Hedge funds and other speculators have increased their positions in energy markets by 64 percent since June 2008 to the highest level on record, according to data released by U.S. Commodity Futures Trading Commissioner Bart Chilton.
Speculative positions accounted for more than one million energy futures equivalent contracts as of January, according to the data. Positions in metals and agricultural contracts have increased about 20 percent, Chilton said in a speech prepared for delivery today at the Annual Structured Trade and Export Finance in the Americas Conference in Coral Gables, Florida.
Chilton said the data shows the need for the CFTC, as part of the Dodd-Frank financial overhaul, to curb speculation on raw materials such as oil, natural gas and wheat.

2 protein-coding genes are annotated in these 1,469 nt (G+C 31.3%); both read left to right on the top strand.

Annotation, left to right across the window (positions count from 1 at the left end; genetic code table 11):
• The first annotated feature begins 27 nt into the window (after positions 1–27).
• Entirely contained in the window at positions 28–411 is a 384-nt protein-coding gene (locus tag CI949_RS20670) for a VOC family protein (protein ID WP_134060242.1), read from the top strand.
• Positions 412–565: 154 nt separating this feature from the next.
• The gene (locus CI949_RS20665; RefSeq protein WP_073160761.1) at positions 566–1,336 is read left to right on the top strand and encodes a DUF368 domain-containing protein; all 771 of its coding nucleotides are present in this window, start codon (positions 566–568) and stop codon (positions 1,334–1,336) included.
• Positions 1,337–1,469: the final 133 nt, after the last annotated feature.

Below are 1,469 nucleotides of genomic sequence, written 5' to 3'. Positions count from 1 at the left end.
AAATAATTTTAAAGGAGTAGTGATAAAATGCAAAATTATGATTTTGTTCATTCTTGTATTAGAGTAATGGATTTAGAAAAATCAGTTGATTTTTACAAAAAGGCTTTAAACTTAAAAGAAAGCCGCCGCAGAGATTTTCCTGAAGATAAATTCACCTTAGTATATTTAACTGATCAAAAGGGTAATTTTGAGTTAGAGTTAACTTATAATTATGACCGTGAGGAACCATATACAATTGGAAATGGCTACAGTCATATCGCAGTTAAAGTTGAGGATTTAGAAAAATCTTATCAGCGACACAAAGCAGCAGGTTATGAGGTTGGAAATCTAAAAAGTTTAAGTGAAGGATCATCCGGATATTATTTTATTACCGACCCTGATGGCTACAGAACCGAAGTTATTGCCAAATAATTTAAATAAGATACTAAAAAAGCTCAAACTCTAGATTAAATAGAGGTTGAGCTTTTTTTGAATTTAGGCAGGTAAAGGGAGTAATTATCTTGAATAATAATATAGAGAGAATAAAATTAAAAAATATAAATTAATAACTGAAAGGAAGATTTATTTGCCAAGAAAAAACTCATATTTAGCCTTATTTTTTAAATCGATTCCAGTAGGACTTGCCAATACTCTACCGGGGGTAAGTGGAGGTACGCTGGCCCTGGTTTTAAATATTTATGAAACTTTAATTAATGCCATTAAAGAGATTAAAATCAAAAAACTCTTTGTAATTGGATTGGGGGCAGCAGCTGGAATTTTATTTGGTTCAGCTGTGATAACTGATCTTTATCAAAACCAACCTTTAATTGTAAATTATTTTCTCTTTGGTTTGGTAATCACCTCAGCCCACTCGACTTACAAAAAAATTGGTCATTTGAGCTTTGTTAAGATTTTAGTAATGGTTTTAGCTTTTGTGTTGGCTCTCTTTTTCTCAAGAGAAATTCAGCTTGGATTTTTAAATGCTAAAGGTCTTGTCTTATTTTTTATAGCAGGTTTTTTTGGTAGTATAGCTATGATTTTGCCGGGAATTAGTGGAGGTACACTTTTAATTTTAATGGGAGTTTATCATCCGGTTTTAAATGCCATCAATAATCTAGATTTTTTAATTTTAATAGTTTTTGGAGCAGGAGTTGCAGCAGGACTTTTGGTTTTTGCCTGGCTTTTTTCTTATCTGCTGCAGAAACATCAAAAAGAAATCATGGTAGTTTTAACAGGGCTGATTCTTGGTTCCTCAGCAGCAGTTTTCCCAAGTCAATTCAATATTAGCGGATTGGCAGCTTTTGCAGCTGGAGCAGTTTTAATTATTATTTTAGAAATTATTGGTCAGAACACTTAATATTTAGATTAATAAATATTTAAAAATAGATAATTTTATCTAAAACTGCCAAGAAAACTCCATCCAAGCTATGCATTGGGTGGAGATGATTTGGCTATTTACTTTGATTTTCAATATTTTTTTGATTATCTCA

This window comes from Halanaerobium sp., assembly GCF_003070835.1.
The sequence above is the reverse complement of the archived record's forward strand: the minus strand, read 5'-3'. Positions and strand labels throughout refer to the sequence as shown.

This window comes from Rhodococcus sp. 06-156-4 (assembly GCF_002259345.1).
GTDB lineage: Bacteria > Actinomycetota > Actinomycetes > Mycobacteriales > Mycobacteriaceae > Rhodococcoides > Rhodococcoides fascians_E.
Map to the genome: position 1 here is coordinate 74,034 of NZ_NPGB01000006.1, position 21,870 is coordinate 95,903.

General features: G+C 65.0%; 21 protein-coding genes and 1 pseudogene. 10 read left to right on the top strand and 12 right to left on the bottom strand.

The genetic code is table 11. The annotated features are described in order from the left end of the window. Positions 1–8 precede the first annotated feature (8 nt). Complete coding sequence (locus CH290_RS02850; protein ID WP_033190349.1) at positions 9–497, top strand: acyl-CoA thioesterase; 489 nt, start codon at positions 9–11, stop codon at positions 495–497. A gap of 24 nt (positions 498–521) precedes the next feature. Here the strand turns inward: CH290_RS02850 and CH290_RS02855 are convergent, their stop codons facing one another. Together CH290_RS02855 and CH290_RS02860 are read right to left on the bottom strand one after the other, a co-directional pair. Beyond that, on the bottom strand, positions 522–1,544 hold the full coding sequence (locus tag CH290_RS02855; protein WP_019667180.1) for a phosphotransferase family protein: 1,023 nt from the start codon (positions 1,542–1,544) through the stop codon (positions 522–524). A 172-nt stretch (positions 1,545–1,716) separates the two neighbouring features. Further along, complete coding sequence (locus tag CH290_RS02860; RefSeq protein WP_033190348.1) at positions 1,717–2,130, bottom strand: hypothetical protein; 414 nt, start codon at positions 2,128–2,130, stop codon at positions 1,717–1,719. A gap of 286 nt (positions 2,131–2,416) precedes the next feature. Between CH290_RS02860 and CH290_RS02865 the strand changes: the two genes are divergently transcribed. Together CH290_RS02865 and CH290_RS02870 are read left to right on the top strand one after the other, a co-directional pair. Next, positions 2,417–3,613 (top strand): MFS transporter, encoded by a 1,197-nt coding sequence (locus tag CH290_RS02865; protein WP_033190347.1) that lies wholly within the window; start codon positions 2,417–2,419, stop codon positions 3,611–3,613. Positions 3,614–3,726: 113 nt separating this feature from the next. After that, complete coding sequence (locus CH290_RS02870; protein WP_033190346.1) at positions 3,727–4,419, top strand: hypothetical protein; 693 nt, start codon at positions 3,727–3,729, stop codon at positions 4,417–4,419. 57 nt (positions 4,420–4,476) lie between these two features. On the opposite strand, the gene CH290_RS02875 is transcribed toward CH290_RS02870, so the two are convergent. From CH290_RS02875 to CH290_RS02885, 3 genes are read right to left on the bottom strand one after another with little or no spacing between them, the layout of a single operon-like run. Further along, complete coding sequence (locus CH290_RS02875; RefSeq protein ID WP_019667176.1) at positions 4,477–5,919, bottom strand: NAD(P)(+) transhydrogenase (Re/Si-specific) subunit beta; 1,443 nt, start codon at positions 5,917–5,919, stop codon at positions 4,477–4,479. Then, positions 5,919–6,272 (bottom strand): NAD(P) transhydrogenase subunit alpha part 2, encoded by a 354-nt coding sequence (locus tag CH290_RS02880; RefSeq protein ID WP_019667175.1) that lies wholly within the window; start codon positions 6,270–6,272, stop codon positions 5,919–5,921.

“We were given new authority to place limits on speculation as part of the new financial reform law, but we haven’t done that yet and we need to pronto,” he said in a statement before the speech.
The CFTC missed the Dodd Frank Act’s mid-January deadline to enact curbs on speculation. The commission voted Jan. 13 to put out for comment a proposal that would restrict the number of contracts one firm can hold. There is no schedule for the agency to take a final vote on the rules.
CFTC Chairman Gary Gensler told lawmakers the commission wouldn’t meet the deadline because it doesn’t yet have sufficient data. The agency will begin collecting that information in the third quarter of 2011, according to the filing.
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